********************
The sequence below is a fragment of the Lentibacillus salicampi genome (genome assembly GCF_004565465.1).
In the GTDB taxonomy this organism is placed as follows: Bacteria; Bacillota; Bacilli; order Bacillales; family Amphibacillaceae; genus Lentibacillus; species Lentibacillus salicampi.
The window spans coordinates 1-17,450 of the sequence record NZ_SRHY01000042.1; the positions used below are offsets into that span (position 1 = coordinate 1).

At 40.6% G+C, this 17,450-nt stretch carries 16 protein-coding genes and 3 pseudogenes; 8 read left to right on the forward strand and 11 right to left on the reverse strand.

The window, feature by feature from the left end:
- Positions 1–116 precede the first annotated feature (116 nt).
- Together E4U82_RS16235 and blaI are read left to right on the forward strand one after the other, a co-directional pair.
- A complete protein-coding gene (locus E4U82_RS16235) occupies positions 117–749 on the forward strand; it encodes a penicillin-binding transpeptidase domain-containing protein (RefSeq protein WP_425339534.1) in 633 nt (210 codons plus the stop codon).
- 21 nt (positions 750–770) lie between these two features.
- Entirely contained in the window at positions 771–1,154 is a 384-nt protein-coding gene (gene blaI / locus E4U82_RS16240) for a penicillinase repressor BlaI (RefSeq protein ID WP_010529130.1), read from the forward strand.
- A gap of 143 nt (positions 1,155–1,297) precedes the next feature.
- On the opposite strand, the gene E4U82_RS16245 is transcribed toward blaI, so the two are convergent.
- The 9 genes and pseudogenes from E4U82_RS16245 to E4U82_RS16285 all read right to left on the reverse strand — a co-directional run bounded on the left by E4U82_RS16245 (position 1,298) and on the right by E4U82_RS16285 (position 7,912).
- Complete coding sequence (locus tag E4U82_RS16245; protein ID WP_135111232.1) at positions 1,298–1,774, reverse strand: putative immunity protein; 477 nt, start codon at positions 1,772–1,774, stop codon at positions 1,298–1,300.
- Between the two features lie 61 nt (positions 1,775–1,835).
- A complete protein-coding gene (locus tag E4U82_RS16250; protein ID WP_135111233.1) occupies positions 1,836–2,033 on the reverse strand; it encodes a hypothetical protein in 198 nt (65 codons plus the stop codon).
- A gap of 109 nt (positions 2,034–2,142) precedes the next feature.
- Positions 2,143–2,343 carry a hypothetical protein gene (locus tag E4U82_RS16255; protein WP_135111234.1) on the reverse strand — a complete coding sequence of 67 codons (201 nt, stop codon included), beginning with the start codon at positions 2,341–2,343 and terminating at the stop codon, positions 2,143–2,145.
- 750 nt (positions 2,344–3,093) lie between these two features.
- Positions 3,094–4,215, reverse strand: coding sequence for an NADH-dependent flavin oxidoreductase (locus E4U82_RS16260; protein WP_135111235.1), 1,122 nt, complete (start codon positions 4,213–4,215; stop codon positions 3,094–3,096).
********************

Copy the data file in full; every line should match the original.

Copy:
The sequence below is a fragment of the Lentibacillus salicampi genome (genome assembly GCF_004565465.1).
In the GTDB taxonomy this organism is placed as follows: Bacteria; Bacillota; Bacilli; order Bacillales; family Amphibacillaceae; genus Lentibacillus; species Lentibacillus salicampi.
The window spans coordinates 1-17,450 of the sequence record NZ_SRHY01000042.1; the positions used below are offsets into that span (position 1 = coordinate 1).

At 40.6% G+C, this 17,450-nt stretch carries 16 protein-coding genes and 3 pseudogenes; 8 read left to right on the forward strand and 11 right to left on the reverse strand.

The window, feature by feature from the left end:
- Positions 1–116 precede the first annotated feature (116 nt).
- Together E4U82_RS16235 and blaI are read left to right on the forward strand one after the other, a co-directional pair.
- A complete protein-coding gene (locus E4U82_RS16235) occupies positions 117–749 on the forward strand; it encodes a penicillin-binding transpeptidase domain-containing protein (RefSeq protein WP_425339534.1) in 633 nt (210 codons plus the stop codon).
- 21 nt (positions 750–770) lie between these two features.
- Entirely contained in the window at positions 771–1,154 is a 384-nt protein-coding gene (gene blaI / locus E4U82_RS16240) for a penicillinase repressor BlaI (RefSeq protein ID WP_010529130.1), read from the forward strand.
- A gap of 143 nt (positions 1,155–1,297) precedes the next feature.
- On the opposite strand, the gene E4U82_RS16245 is transcribed toward blaI, so the two are convergent.
- The 9 genes and pseudogenes from E4U82_RS16245 to E4U82_RS16285 all read right to left on the reverse strand — a co-directional run bounded on the left by E4U82_RS16245 (position 1,298) and on the right by E4U82_RS16285 (position 7,912).
- Complete coding sequence (locus tag E4U82_RS16245; protein ID WP_135111232.1) at positions 1,298–1,774, reverse strand: putative immunity protein; 477 nt, start codon at positions 1,772–1,774, stop codon at positions 1,298–1,300.
- Between the two features lie 61 nt (positions 1,775–1,835).
- A complete protein-coding gene (locus tag E4U82_RS16250; protein ID WP_135111233.1) occupies positions 1,836–2,033 on the reverse strand; it encodes a hypothetical protein in 198 nt (65 codons plus the stop codon).
- A gap of 109 nt (positions 2,034–2,142) precedes the next feature.
- Positions 2,143–2,343 carry a hypothetical protein gene (locus tag E4U82_RS16255; protein WP_135111234.1) on the reverse strand — a complete coding sequence of 67 codons (201 nt, stop codon included), beginning with the start codon at positions 2,341–2,343 and terminating at the stop codon, positions 2,143–2,145.
- 750 nt (positions 2,344–3,093) lie between these two features.
- Positions 3,094–4,215, reverse strand: coding sequence for an NADH-dependent flavin oxidoreductase (locus E4U82_RS16260; protein WP_135111235.1), 1,122 nt, complete (start codon positions 4,213–4,215; stop codon positions 3,094–3,096).